Obese parents – obese children? Psychological-psychiatric risk factors of parental behavior and experience for the development of obesity in children aged 0–3: study protocol
- Equal contributors
1 Integrated Research and Treatment Center (IFB) AdiposityDiseases, University of Leipzig, Leipzig, Germany
2 Department of Child and Adolescent Psychiatry, Psychotherapy, and Psychosomatics, University of Leipzig, Leipzig, Germany
BMC Public Health 2013, 13:1193 doi:10.1186/1471-2458-13-1193Published: 17 December 2013
The incidences of childhood overweight and obesity have increased substantially and with them the prevalence of associated somatic and psychiatric health problems. Therefore, it is important to identify modifiable risk factors for early childhood overweight in order to develop effective prevention or intervention programs. Besides biological factors, familial interactions and parental behavioral patterns may influence children’s weight development. Longitudinal investigation of children at overweight risk could help to detect significant risk and protective factors. We aim to describe infants’ weight development over time and identify risk and protective factors for the incidence of childhood obesity. Based on our findings we will draw up a risk model that will lay the foundation for an intervention/prevention program.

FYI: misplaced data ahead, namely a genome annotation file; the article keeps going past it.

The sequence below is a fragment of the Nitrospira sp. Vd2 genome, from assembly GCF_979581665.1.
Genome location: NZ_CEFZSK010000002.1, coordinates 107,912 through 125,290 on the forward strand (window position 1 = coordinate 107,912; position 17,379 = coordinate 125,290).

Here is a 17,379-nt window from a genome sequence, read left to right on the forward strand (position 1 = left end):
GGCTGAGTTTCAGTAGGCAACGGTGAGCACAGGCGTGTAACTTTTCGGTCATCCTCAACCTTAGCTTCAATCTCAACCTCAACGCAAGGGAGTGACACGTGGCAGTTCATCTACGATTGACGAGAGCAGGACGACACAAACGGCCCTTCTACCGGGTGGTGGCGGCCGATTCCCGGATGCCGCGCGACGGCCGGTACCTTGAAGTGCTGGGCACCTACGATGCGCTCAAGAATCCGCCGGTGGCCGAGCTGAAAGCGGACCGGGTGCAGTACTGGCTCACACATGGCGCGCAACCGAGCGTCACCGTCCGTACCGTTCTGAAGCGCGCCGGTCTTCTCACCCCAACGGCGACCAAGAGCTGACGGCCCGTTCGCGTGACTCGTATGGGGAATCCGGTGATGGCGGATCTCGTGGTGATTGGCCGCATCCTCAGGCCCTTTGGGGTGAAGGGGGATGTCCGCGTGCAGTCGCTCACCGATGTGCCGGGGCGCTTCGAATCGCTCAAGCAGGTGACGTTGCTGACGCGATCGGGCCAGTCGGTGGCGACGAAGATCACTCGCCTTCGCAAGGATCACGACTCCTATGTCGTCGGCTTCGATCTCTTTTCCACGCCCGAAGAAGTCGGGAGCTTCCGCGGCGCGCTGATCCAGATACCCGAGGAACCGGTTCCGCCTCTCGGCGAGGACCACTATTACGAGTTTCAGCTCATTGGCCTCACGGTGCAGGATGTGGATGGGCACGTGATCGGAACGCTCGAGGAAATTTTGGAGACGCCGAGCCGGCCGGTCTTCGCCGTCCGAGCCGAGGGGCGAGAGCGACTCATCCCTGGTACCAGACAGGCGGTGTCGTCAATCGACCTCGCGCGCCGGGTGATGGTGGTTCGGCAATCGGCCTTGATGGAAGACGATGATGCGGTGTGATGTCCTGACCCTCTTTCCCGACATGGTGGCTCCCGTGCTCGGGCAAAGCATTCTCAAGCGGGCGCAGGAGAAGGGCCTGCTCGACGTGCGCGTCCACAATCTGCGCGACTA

We present the protocol of a prospective longitudinal study in which we investigate families with children aged from 6 months to 47 months. In half of the families at least one parent is obese (risk group), in the other half both parents are normal weight (control group). Based on developmental and health-psychological models, we consider measurements at three levels: the child, the parents and parent–child-relationship. Three assessment points are approximately one year apart. At each assessment point we evaluate the psychological, social, and behavioral situation of the parents as well as the physical and psychosocial development of the child. Parents are interviewed, fill in questionnaires, and take part in standardized interaction tasks with their child in a feeding and in a playing context in our research laboratory. The quality of these video-taped parent–child interactions is assessed by analyzing them with standardized, validated instruments according to scientific standards.
Strengths of the presented study are the prospective longitudinal design, the multi-informant approach, including the fathers, and the observation of parent–child interaction. A limitation is the variation in children’s age.